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Facing our reading mandate

Forcing students to read books is not okay

Lily Durham

Staff Writer

September 23, 2021

Many know those dreaded moments in English class when the teacher announces a book that the class is going to read. These books never fail to make one hate reading. Whether that book was a classic read by many generations or a book that was written with the purpose to tell history, many did not enjoy them. For me, it was not until seventh grade when I was given the option to choose the book I wanted to read, that I started to love reading. I never realized the way reading can make you feel if you pick up the right book. Reading is something many more students would love to do if only the school would allow students to choose the book they read in English class.

Being forced to read a book is not a fun experience, it is like forcing someone to love something you love. A person does not walk into a bookstore or library and buy a book that does not interest them, so why should students have to read a book that does not intrigue them. Schools have made English class and reading a requirement to improve students’ ability to read and write, however, according to North American Montessori studies have shown that when kids read books that they are engaged in it can improve brain function. With improved brain functions, students can improve more on quizzes and tests over the book. That is a goal every school should have and strive to reach.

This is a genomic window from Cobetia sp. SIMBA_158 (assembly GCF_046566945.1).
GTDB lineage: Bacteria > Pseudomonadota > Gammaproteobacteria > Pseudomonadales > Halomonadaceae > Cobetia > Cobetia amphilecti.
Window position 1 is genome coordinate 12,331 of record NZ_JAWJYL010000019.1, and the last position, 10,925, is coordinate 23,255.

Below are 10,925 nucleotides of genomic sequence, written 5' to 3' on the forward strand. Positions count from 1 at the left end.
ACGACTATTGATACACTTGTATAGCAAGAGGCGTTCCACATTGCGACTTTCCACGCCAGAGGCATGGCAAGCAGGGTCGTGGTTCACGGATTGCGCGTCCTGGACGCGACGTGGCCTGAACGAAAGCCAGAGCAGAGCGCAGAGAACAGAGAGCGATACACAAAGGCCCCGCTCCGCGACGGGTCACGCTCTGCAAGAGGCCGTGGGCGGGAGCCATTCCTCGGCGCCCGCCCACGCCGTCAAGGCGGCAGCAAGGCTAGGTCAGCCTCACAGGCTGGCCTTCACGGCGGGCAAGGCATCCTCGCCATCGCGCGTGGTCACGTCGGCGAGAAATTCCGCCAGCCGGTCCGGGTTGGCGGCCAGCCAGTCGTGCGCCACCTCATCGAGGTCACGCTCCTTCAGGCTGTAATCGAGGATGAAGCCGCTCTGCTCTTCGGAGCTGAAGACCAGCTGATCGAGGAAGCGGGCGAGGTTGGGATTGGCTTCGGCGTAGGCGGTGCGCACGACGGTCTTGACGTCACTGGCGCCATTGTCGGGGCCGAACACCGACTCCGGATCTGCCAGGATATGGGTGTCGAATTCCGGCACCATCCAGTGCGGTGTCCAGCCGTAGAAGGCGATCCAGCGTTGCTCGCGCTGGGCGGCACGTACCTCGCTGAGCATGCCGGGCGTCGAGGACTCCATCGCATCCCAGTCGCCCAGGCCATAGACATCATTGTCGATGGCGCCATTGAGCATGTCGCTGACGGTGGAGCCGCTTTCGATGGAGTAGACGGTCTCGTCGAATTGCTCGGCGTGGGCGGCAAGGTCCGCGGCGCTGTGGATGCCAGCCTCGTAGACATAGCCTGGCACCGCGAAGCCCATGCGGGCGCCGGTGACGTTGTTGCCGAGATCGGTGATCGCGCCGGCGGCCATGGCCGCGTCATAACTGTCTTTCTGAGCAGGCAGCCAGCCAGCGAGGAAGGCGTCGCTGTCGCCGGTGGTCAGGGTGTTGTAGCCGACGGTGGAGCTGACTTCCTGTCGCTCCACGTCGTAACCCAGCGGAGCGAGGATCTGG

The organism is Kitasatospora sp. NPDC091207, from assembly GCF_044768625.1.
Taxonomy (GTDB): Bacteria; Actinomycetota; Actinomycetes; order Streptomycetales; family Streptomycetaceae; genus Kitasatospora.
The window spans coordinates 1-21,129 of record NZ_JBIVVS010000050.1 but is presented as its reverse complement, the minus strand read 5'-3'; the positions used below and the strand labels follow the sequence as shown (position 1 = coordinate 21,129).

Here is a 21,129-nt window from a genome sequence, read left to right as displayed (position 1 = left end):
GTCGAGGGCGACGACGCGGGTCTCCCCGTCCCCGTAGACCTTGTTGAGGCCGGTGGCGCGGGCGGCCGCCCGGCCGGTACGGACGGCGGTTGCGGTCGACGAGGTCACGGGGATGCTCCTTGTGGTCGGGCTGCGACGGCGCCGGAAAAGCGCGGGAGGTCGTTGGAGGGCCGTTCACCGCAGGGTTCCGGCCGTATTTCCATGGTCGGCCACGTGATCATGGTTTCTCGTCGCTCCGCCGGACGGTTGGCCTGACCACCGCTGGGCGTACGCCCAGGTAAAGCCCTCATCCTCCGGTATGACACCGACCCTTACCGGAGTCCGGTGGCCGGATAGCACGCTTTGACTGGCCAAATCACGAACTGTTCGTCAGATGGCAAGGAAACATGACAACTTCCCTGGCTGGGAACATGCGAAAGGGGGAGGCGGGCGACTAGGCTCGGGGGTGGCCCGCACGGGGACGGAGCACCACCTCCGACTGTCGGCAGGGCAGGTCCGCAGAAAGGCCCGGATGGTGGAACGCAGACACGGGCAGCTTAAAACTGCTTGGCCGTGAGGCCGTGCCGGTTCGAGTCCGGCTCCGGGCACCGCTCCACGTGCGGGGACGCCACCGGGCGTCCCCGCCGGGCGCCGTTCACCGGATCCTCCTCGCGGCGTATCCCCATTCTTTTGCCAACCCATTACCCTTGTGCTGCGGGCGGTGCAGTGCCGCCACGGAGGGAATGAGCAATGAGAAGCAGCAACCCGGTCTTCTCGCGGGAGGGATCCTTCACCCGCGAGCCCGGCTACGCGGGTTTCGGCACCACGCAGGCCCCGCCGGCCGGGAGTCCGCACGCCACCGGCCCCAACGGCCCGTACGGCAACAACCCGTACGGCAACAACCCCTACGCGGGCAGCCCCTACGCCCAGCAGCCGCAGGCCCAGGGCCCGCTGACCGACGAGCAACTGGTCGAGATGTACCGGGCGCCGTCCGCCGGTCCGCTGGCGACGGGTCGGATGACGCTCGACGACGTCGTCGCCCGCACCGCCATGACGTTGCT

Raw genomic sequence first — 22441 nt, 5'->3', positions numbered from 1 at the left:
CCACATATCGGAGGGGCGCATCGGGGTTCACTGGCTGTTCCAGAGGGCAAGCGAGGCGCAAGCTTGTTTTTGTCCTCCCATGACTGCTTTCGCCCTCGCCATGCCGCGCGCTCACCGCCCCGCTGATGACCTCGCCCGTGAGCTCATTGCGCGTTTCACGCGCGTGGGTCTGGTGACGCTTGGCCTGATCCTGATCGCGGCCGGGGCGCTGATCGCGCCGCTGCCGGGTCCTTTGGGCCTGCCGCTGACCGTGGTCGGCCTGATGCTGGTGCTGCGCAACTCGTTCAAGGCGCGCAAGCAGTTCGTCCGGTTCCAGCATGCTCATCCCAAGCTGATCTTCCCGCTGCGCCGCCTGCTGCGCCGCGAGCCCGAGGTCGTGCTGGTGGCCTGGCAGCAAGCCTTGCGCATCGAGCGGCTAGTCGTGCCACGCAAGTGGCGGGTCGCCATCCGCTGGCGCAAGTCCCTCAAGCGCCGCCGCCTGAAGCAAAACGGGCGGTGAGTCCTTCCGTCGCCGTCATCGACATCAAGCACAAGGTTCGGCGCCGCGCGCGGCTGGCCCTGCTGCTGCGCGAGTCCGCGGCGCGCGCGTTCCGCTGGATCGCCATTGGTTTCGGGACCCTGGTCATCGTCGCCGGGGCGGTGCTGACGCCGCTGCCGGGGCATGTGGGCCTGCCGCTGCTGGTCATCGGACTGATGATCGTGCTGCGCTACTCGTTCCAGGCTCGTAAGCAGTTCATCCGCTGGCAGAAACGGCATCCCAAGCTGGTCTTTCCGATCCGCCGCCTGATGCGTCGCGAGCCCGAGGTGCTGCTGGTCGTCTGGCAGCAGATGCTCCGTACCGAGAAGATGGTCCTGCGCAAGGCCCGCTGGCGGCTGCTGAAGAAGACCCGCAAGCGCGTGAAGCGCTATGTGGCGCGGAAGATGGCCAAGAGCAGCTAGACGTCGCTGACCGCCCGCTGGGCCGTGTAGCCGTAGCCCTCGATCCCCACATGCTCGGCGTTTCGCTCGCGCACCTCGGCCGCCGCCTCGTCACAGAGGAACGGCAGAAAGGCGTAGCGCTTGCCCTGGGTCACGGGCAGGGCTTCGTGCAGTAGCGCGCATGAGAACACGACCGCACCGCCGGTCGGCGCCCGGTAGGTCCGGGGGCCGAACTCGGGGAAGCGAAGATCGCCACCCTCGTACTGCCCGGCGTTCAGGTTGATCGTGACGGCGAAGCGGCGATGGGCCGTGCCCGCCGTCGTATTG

English classes are now so focused on the test, and AXES paragraphs that come with a book, many think reading now a chore and not the enjoyable experience it should be. According to former principal and teacher Valerie Strauss, “reading can become a habit through opportunities to read self-chosen books at school.” Reading a book you choose without the stress of the dreaded school work you know will come after is a much more enjoyable experience. This may encourage students to pick up more books outside of school, and read. When I was in intermittent school my teacher made it her goal to have us love reading. She gave us the option to choose any book, with no test, quizzes, or essays following the book. My love for reading was always there; I just needed someone to help me see it.

As students grow throughout their academic lives, more choices and opportunities grow as well. Giving students the option to pick a book to read in their English classes is a very small, yet effective way to have students enjoy school more. After all, we all have to read, we might as well enjoy it.

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